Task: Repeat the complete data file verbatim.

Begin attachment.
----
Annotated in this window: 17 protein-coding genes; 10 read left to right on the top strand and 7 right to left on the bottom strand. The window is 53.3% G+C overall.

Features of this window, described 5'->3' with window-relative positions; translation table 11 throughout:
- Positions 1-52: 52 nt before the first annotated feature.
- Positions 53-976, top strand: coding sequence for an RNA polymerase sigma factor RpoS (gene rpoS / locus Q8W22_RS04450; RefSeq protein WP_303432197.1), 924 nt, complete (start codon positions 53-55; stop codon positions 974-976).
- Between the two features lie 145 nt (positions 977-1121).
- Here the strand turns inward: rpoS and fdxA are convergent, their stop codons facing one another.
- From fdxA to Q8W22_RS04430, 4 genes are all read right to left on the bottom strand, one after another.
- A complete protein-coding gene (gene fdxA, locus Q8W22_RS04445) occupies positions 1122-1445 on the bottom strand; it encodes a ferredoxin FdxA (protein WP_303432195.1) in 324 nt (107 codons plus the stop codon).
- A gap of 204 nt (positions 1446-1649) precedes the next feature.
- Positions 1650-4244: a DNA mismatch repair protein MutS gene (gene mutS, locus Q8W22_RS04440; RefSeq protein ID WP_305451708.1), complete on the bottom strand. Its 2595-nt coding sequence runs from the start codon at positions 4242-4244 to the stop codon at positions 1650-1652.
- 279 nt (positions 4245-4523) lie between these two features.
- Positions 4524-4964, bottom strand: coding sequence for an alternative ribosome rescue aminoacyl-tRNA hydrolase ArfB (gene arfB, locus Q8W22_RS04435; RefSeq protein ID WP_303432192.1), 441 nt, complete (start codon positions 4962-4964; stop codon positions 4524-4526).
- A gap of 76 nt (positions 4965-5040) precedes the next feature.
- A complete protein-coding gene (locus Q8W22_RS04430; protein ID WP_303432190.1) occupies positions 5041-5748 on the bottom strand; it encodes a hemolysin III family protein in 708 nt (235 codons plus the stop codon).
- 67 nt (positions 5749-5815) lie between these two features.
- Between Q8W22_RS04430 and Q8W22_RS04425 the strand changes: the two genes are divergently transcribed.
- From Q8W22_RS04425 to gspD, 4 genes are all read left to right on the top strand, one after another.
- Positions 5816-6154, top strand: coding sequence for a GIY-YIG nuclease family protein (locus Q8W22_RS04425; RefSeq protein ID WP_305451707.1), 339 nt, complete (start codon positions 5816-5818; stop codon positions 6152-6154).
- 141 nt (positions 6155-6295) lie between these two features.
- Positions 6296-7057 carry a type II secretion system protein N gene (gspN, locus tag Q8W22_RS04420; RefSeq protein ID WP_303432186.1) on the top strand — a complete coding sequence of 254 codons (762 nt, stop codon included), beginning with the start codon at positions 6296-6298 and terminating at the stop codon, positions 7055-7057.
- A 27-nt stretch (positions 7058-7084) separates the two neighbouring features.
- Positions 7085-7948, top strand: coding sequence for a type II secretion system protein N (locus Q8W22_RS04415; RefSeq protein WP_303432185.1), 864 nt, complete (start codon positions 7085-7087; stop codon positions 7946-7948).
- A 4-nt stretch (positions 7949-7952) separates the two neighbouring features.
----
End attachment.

Annotated in this window: 17 protein-coding genes; 10 read left to right on the top strand and 7 right to left on the bottom strand. The window is 53.3% G+C overall.

Features of this window, described 5'->3' with window-relative positions; translation table 11 throughout:
- Positions 1-52: 52 nt before the first annotated feature.
- Positions 53-976, top strand: coding sequence for an RNA polymerase sigma factor RpoS (gene rpoS / locus Q8W22_RS04450; RefSeq protein WP_303432197.1), 924 nt, complete (start codon positions 53-55; stop codon positions 974-976).
- Between the two features lie 145 nt (positions 977-1121).
- Here the strand turns inward: rpoS and fdxA are convergent, their stop codons facing one another.
- From fdxA to Q8W22_RS04430, 4 genes are all read right to left on the bottom strand, one after another.
- A complete protein-coding gene (gene fdxA, locus Q8W22_RS04445) occupies positions 1122-1445 on the bottom strand; it encodes a ferredoxin FdxA (protein WP_303432195.1) in 324 nt (107 codons plus the stop codon).
- A gap of 204 nt (positions 1446-1649) precedes the next feature.
- Positions 1650-4244: a DNA mismatch repair protein MutS gene (gene mutS, locus Q8W22_RS04440; RefSeq protein ID WP_305451708.1), complete on the bottom strand. Its 2595-nt coding sequence runs from the start codon at positions 4242-4244 to the stop codon at positions 1650-1652.
- 279 nt (positions 4245-4523) lie between these two features.
- Positions 4524-4964, bottom strand: coding sequence for an alternative ribosome rescue aminoacyl-tRNA hydrolase ArfB (gene arfB, locus Q8W22_RS04435; RefSeq protein ID WP_303432192.1), 441 nt, complete (start codon positions 4962-4964; stop codon positions 4524-4526).
- A gap of 76 nt (positions 4965-5040) precedes the next feature.
- A complete protein-coding gene (locus Q8W22_RS04430; protein ID WP_303432190.1) occupies positions 5041-5748 on the bottom strand; it encodes a hemolysin III family protein in 708 nt (235 codons plus the stop codon).
- 67 nt (positions 5749-5815) lie between these two features.
- Between Q8W22_RS04430 and Q8W22_RS04425 the strand changes: the two genes are divergently transcribed.
- From Q8W22_RS04425 to gspD, 4 genes are all read left to right on the top strand, one after another.
- Positions 5816-6154, top strand: coding sequence for a GIY-YIG nuclease family protein (locus Q8W22_RS04425; RefSeq protein ID WP_305451707.1), 339 nt, complete (start codon positions 5816-5818; stop codon positions 6152-6154).
- 141 nt (positions 6155-6295) lie between these two features.
- Positions 6296-7057 carry a type II secretion system protein N gene (gspN, locus tag Q8W22_RS04420; RefSeq protein ID WP_303432186.1) on the top strand — a complete coding sequence of 254 codons (762 nt, stop codon included), beginning with the start codon at positions 6296-6298 and terminating at the stop codon, positions 7055-7057.
- A 27-nt stretch (positions 7058-7084) separates the two neighbouring features.
- Positions 7085-7948, top strand: coding sequence for a type II secretion system protein N (locus Q8W22_RS04415; RefSeq protein WP_303432185.1), 864 nt, complete (start codon positions 7085-7087; stop codon positions 7946-7948).
- A 4-nt stretch (positions 7949-7952) separates the two neighbouring features.